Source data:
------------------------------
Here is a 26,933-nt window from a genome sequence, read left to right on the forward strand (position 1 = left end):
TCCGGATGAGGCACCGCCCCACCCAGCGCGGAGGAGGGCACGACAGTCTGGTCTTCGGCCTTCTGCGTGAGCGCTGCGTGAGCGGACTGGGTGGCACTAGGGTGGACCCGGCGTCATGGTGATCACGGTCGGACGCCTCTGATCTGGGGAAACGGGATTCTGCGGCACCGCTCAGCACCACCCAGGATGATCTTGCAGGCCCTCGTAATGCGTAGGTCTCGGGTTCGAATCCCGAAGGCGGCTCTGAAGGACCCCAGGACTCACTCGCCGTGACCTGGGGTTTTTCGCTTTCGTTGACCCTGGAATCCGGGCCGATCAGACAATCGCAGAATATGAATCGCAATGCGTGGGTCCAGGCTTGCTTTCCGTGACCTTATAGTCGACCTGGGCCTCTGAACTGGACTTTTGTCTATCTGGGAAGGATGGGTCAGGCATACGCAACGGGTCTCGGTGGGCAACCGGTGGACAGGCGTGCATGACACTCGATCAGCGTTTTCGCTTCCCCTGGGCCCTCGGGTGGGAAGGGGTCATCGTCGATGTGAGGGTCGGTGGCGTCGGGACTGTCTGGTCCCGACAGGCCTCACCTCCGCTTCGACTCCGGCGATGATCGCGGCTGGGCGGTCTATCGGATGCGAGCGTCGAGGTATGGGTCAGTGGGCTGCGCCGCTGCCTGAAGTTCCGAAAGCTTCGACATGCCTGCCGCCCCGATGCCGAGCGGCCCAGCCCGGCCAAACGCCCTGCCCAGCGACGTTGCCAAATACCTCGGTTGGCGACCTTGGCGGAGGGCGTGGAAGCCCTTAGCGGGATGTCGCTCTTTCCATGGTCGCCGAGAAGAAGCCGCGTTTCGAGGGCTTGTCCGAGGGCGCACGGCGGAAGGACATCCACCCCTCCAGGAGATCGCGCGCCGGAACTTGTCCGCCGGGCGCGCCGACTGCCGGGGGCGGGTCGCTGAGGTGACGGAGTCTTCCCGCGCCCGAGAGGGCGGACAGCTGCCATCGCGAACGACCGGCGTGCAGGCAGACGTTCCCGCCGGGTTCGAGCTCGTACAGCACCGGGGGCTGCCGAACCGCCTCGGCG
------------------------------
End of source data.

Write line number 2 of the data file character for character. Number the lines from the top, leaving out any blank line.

TCCGGATGAGGCACCGCCCCACCCAGCGCGGAGGAGGGCACGACAGTCTGGTCTTCGGCCTTCTGCGTGAGCGCTGCGTGAGCGGACTGGGTGGCACTAGGGTGGACCCGGCGTCATGGTGATCACGGTCGGACGCCTCTGATCTGGGGAAACGGGATTCTGCGGCACCGCTCAGCACCACCCAGGATGATCTTGCAGGCCCTCGTAATGCGTAGGTCTCGGGTTCGAATCCCGAAGGCGGCTCTGAAGGACCCCAGGACTCACTCGCCGTGACCTGGGGTTTTTCGCTTTCGTTGACCCTGGAATCCGGGCCGATCAGACAATCGCAGAATATGAATCGCAATGCGTGGGTCCAGGCTTGCTTTCCGTGACCTTATAGTCGACCTGGGCCTCTGAACTGGACTTTTGTCTATCTGGGAAGGATGGGTCAGGCATACGCAACGGGTCTCGGTGGGCAACCGGTGGACAGGCGTGCATGACACTCGATCAGCGTTTTCGCTTCCCCTGGGCCCTCGGGTGGGAAGGGGTCATCGTCGATGTGAGGGTCGGTGGCGTCGGGACTGTCTGGTCCCGACAGGCCTCACCTCCGCTTCGACTCCGGCGATGATCGCGGCTGGGCGGTCTATCGGATGCGAGCGTCGAGGTATGGGTCAGTGGGCTGCGCCGCTGCCTGAAGTTCCGAAAGCTTCGACATGCCTGCCGCCCCGATGCCGAGCGGCCCAGCCCGGCCAAACGCCCTGCCCAGCGACGTTGCCAAATACCTCGGTTGGCGACCTTGGCGGAGGGCGTGGAAGCCCTTAGCGGGATGTCGCTCTTTCCATGGTCGCCGAGAAGAAGCCGCGTTTCGAGGGCTTGTCCGAGGGCGCACGGCGGAAGGACATCCACCCCTCCAGGAGATCGCGCGCCGGAACTTGTCCGCCGGGCGCGCCGACTGCCGGGGGCGGGTCGCTGAGGTGACGGAGTCTTCCCGCGCCCGAGAGGGCGGACAGCTGCCATCGCGAACGACCGGCGTGCAGGCAGACGTTCCCGCCGGGTTCGAGCTCGTACAGCACCGGGGGCTGCCGAACCGCCTCGGCG